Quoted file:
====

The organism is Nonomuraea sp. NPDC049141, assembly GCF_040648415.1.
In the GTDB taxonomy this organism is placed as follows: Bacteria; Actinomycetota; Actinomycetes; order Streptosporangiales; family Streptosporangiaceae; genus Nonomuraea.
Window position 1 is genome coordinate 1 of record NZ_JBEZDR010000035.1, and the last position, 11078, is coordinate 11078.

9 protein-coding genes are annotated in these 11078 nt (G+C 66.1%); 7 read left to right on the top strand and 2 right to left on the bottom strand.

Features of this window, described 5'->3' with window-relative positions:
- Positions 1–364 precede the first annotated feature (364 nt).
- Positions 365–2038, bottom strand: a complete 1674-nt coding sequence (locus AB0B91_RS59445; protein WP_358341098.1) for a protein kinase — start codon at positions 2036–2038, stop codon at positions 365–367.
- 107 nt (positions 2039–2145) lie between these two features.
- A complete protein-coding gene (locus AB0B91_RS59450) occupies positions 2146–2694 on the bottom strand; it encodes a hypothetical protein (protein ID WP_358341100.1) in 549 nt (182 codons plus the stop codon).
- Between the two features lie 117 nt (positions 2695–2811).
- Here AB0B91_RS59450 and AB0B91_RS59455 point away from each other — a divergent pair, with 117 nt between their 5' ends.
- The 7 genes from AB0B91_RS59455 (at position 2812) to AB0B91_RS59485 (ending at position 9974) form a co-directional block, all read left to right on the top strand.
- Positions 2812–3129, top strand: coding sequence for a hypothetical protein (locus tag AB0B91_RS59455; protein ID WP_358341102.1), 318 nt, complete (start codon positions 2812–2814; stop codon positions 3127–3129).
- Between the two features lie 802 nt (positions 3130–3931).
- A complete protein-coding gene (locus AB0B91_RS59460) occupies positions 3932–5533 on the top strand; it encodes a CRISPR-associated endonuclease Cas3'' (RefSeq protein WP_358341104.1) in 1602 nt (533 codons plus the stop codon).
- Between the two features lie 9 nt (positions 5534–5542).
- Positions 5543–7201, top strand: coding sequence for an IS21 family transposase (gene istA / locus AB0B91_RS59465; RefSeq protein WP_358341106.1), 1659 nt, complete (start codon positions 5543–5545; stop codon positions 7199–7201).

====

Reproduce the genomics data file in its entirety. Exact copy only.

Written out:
The organism is Nonomuraea sp. NPDC049141, assembly GCF_040648415.1.
In the GTDB taxonomy this organism is placed as follows: Bacteria; Actinomycetota; Actinomycetes; order Streptosporangiales; family Streptosporangiaceae; genus Nonomuraea.
Window position 1 is genome coordinate 1 of record NZ_JBEZDR010000035.1, and the last position, 11078, is coordinate 11078.

9 protein-coding genes are annotated in these 11078 nt (G+C 66.1%); 7 read left to right on the top strand and 2 right to left on the bottom strand.

Features of this window, described 5'->3' with window-relative positions:
- Positions 1–364 precede the first annotated feature (364 nt).
- Positions 365–2038, bottom strand: a complete 1674-nt coding sequence (locus AB0B91_RS59445; protein WP_358341098.1) for a protein kinase — start codon at positions 2036–2038, stop codon at positions 365–367.
- 107 nt (positions 2039–2145) lie between these two features.
- A complete protein-coding gene (locus AB0B91_RS59450) occupies positions 2146–2694 on the bottom strand; it encodes a hypothetical protein (protein ID WP_358341100.1) in 549 nt (182 codons plus the stop codon).
- Between the two features lie 117 nt (positions 2695–2811).
- Here AB0B91_RS59450 and AB0B91_RS59455 point away from each other — a divergent pair, with 117 nt between their 5' ends.
- The 7 genes from AB0B91_RS59455 (at position 2812) to AB0B91_RS59485 (ending at position 9974) form a co-directional block, all read left to right on the top strand.
- Positions 2812–3129, top strand: coding sequence for a hypothetical protein (locus tag AB0B91_RS59455; protein ID WP_358341102.1), 318 nt, complete (start codon positions 2812–2814; stop codon positions 3127–3129).
- Between the two features lie 802 nt (positions 3130–3931).
- A complete protein-coding gene (locus AB0B91_RS59460) occupies positions 3932–5533 on the top strand; it encodes a CRISPR-associated endonuclease Cas3'' (RefSeq protein WP_358341104.1) in 1602 nt (533 codons plus the stop codon).
- Between the two features lie 9 nt (positions 5534–5542).
- Positions 5543–7201, top strand: coding sequence for an IS21 family transposase (gene istA / locus AB0B91_RS59465; RefSeq protein WP_358341106.1), 1659 nt, complete (start codon positions 5543–5545; stop codon positions 7199–7201).